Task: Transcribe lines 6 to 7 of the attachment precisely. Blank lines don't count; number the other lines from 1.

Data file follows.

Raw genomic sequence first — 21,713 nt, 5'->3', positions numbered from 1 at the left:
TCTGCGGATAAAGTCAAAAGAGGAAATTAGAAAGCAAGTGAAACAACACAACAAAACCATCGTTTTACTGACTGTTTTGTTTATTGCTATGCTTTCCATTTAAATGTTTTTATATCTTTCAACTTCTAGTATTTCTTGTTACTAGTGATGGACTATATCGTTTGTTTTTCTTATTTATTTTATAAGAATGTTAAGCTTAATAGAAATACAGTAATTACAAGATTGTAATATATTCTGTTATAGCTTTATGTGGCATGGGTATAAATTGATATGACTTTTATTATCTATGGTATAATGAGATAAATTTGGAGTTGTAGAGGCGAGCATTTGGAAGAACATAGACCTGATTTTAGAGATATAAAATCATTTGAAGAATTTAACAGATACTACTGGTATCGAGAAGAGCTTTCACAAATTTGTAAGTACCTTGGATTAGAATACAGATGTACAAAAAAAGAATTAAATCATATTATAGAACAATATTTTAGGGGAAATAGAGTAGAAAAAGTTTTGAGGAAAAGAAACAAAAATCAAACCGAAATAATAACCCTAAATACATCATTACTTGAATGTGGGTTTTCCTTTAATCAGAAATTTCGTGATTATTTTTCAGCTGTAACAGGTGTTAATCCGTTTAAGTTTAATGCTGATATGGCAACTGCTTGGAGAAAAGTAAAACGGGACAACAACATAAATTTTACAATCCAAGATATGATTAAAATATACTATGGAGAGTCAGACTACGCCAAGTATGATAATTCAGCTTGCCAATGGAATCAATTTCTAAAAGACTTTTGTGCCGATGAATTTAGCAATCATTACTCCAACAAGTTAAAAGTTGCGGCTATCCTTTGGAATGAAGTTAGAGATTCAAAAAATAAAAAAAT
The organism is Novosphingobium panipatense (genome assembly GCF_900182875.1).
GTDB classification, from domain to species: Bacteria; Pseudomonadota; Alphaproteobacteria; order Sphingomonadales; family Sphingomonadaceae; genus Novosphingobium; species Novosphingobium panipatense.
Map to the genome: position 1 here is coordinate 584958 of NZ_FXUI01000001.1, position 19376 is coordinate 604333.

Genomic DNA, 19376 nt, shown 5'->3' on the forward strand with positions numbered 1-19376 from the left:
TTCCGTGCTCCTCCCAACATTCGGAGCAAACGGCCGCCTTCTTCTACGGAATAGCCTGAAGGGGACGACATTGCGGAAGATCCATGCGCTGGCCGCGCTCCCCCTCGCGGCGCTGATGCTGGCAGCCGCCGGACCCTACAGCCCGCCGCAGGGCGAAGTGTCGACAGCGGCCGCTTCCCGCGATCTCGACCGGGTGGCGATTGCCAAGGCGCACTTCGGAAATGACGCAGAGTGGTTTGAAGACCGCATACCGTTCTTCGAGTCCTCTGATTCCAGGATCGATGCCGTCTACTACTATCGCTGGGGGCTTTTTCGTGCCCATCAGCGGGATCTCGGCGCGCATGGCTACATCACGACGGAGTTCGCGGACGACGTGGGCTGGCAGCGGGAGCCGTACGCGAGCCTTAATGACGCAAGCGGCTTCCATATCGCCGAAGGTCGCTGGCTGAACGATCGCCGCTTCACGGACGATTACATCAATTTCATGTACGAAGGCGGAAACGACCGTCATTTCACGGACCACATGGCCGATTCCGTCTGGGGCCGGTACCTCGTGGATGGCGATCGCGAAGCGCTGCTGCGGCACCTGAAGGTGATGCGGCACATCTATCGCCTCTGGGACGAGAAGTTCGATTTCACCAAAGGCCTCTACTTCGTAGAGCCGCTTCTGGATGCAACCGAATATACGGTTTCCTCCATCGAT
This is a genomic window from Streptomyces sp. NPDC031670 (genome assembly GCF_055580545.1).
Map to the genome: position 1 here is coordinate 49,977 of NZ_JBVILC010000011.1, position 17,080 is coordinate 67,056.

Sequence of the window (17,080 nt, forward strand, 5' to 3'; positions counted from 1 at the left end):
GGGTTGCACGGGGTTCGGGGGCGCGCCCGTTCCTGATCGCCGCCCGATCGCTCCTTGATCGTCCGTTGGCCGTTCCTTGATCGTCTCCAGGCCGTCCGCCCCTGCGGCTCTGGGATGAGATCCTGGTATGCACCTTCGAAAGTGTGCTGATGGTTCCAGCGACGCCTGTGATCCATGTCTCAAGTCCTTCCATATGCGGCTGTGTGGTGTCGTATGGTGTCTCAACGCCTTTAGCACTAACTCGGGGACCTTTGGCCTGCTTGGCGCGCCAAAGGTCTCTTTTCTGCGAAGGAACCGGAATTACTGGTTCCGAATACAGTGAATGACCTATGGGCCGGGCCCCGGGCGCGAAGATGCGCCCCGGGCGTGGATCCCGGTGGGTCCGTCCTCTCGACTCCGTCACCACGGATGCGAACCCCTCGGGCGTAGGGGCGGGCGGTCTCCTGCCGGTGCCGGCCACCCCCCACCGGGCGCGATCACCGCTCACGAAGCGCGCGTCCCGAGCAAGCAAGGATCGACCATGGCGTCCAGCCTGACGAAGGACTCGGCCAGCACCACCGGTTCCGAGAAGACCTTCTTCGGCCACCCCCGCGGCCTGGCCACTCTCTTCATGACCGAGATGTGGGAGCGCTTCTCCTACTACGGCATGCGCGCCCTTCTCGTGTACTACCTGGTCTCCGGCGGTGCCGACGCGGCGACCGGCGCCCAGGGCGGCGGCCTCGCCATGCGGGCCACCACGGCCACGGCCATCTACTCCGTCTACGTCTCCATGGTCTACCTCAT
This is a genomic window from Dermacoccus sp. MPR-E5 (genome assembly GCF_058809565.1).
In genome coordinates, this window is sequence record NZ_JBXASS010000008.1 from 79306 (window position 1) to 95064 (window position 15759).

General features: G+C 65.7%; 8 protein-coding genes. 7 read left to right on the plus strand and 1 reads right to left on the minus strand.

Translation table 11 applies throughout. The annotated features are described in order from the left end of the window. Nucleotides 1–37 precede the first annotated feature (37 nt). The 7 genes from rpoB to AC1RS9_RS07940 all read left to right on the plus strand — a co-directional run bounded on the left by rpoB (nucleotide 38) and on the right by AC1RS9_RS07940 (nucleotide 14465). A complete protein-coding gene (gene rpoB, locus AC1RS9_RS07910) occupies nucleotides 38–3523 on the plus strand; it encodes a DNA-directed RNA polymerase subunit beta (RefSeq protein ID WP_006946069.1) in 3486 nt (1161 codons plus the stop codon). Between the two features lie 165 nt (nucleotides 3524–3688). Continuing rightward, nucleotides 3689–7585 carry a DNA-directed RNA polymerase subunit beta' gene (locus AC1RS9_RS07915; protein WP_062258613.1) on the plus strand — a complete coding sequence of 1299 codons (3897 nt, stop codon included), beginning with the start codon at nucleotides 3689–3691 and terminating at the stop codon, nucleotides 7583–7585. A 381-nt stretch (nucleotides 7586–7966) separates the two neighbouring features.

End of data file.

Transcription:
Genomic DNA, 19376 nt, shown 5'->3' on the forward strand with positions numbered 1-19376 from the left:
TTCCGTGCTCCTCCCAACATTCGGAGCAAACGGCCGCCTTCTTCTACGGAATAGCCTGAAGGGGACGACATTGCGGAAGATCCATGCGCTGGCCGCGCTCCCCCTCGCGGCGCTGATGCTGGCAGCCGCCGGACCCTACAGCCCGCCGCAGGGCGAAGTGTCGACAGCGGCCGCTTCCCGCGATCTCGACCGGGTGGCGATTGCCAAGGCGCACTTCGGAAATGACGCAGAGTGGTTTGAAGACCGCATACCGTTCTTCGAGTCCTCTGATTCCAGGATCGATGCCGTCTACTACTATCGCTGGGGGCTTTTTCGTGCCCATCAGCGGGATCTCGGCGCGCATGGCTACATCACGACGGAGTTCGCGGACGACGTGGGCTGGCAGCGGGAGCCGTACGCGAGCCTTAATGACGCAAGCGGCTTCCATATCGCCGAAGGTCGCTGGCTGAACGATCGCCGCTTCACGGACGATTACATCAATTTCATGTACGAAGGCGGAAACGACCGTCATTTCACGGACCACATGGCCGATTCCGTCTGGGGCCGGTACCTCGTGGATGGCGATCGCGAAGCGCTGCTGCGGCACCTGAAGGTGATGCGGCACATCTATCGCCTCTGGGACGAGAAGTTCGATTTCACCAAAGGCCTCTACTTCGTAGAGCCGCTTCTGGATGCAACCGAATATACGGTTTCCTCCATCGAT